Actually I like that ABC gum idea. Ha! I'm trying to think of things but I will say one thought which is to not demonize sex. I think we had a conversation about that once. Sometimes girls (and boys?) in the church end up thinking sex is bad, which it's not, it's just needs to be within bounds. You know, chastity does not mean celibacy. That said, you don't want to offend the parents by telling the kids that it's all great, you just have to wait. Maybe compare it to a savings account. You end up with more if you wait to spend. Haha. Encourage parents to talk to their kids and don't leave the teaching up to anyone else--church leaders, school, peers. Remind the kids it's a commandment and like all commandments there are blessings for obedience. That's really the root. ('Because God said so. The end.') This is kinda cheesy but I remember someone at church saying it and liking it at the time: think about what you are going to give to your spouse (in many things, not just your virginity) and how you're going to become the person that they'd want to marry too. And pray for them for the strength to make right decisions and be the kind of person you'd want to marry etc. I don't know how you'd do it, but there must be a way to inspire, not scare. Too much is done to scare on the topic I think.

Better idea: tell them you just don't think you can come with a newborn at home. Who expects a woman with a few weeks old baby to do anything??

Kim said...

Once my YW leader put out a huge bowl of candy on the table during the lesson and didn't say anything about it. At the end of the lesson, she put the candy away without passing any out. When some of the girls asked what it was for, she said she had no intention of passing it out and didn't know why anyone would think she would. She then made the point "if you show it, people think you're going to share it". It's really about modesty rather than chastity so I guess I get the award for least helpful comment ever. Good luck!

Dorothy said...

How funny that this is what you're blogging about right after you give birth. You're more dedicated than I.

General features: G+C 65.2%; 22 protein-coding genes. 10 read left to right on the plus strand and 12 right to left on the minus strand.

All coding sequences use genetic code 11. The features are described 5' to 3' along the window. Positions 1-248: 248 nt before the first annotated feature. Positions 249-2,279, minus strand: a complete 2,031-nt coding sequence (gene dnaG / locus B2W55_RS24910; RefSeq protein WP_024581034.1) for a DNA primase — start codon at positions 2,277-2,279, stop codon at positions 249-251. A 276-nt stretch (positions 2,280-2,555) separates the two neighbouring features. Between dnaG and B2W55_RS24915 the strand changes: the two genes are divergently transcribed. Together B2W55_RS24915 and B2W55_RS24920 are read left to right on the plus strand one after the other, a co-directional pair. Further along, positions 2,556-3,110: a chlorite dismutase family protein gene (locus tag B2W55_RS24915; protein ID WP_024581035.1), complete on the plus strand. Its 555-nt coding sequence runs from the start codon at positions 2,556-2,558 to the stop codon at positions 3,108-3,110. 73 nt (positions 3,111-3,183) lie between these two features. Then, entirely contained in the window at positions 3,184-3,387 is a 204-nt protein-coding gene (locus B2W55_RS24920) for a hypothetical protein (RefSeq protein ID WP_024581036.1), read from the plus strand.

How about the quote that says it's better to fight to the death than get raped? That one really creeped me out.

Once, I was in a family development class at BYU and the professor said that passion is what really binds marriages, and chastity before marriage is the best way to have passion in marriage. Then I said that in a student ward and got a long awkward pause.

I think that young people who have sex before marriage are ultimately very insecure. The world makes it seem like if you have sex, it'll give you its stamp of approval. The thinking goes, "Hey, if I'm having sex with someone, that means that I'm desirable/attractive/wanted/approved of, etc." Of course, it's a lie, because the guy was either just as insecure and wanted sex for his own reasons having nothing to do with really loving a girl. True confidence only comes from keeping the commandments and accomplishing things that make you feel good (that's why girls who do sports don't have sex as much).

That's what I wish someone had told my friends in high school.

Elle said...

Ok, so we are both in the same boat. I teach bible study to 9-12 year old girls in an 'at risk' community where they are not being raised in the Lord AND we have just recently found out one of the girls is sexually active!!! I need help too!!! If you have any ideas please let me know?!?!??!? I don't even know where to begin!!!

Lena said...

"You have a gift Rory. A wonderful gift that you can give to anyone you choose. But once you give it away, you can't give it to anyone else. Does that makes sense?"

"Oh, the virginity ship has sailed."

I say go with Gilmore Girls. Make Trojan Man jokes.

Ru said...

Oh jeez, this sounds like an awful assignment. I'm so glad my most intensive calling has involved calling girls to find out if they did their visiting teaching. (Spoiler alert: They never did.)